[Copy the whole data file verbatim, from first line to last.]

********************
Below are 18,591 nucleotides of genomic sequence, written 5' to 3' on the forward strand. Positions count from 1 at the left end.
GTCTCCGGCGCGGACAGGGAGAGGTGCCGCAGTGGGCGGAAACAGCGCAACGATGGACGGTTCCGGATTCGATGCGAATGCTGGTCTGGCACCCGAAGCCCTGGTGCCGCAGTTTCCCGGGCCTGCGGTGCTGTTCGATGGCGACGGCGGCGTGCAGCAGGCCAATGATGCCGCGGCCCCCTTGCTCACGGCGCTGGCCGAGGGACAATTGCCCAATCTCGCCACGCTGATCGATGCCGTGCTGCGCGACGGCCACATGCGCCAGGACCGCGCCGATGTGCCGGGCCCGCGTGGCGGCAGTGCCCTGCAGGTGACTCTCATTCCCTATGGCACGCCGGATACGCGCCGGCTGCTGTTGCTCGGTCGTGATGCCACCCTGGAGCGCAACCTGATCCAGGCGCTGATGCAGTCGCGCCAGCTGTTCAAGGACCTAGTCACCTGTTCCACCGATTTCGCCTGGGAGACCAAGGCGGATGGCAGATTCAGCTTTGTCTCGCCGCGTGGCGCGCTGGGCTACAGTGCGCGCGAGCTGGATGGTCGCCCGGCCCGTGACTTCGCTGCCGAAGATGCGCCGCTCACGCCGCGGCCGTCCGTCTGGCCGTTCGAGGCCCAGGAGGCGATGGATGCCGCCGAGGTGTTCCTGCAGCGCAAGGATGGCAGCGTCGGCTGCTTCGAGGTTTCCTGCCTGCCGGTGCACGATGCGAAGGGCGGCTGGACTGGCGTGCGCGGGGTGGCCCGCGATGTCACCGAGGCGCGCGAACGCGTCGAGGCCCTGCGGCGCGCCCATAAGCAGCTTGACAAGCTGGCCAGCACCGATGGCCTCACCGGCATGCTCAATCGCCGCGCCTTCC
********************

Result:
Below are 18,591 nucleotides of genomic sequence, written 5' to 3' on the forward strand. Positions count from 1 at the left end.
GTCTCCGGCGCGGACAGGGAGAGGTGCCGCAGTGGGCGGAAACAGCGCAACGATGGACGGTTCCGGATTCGATGCGAATGCTGGTCTGGCACCCGAAGCCCTGGTGCCGCAGTTTCCCGGGCCTGCGGTGCTGTTCGATGGCGACGGCGGCGTGCAGCAGGCCAATGATGCCGCGGCCCCCTTGCTCACGGCGCTGGCCGAGGGACAATTGCCCAATCTCGCCACGCTGATCGATGCCGTGCTGCGCGACGGCCACATGCGCCAGGACCGCGCCGATGTGCCGGGCCCGCGTGGCGGCAGTGCCCTGCAGGTGACTCTCATTCCCTATGGCACGCCGGATACGCGCCGGCTGCTGTTGCTCGGTCGTGATGCCACCCTGGAGCGCAACCTGATCCAGGCGCTGATGCAGTCGCGCCAGCTGTTCAAGGACCTAGTCACCTGTTCCACCGATTTCGCCTGGGAGACCAAGGCGGATGGCAGATTCAGCTTTGTCTCGCCGCGTGGCGCGCTGGGCTACAGTGCGCGCGAGCTGGATGGTCGCCCGGCCCGTGACTTCGCTGCCGAAGATGCGCCGCTCACGCCGCGGCCGTCCGTCTGGCCGTTCGAGGCCCAGGAGGCGATGGATGCCGCCGAGGTGTTCCTGCAGCGCAAGGATGGCAGCGTCGGCTGCTTCGAGGTTTCCTGCCTGCCGGTGCACGATGCGAAGGGCGGCTGGACTGGCGTGCGCGGGGTGGCCCGCGATGTCACCGAGGCGCGCGAACGCGTCGAGGCCCTGCGGCGCGCCCATAAGCAGCTTGACAAGCTGGCCAGCACCGATGGCCTCACCGGCATGCTCAATCGCCGCGCCTTCC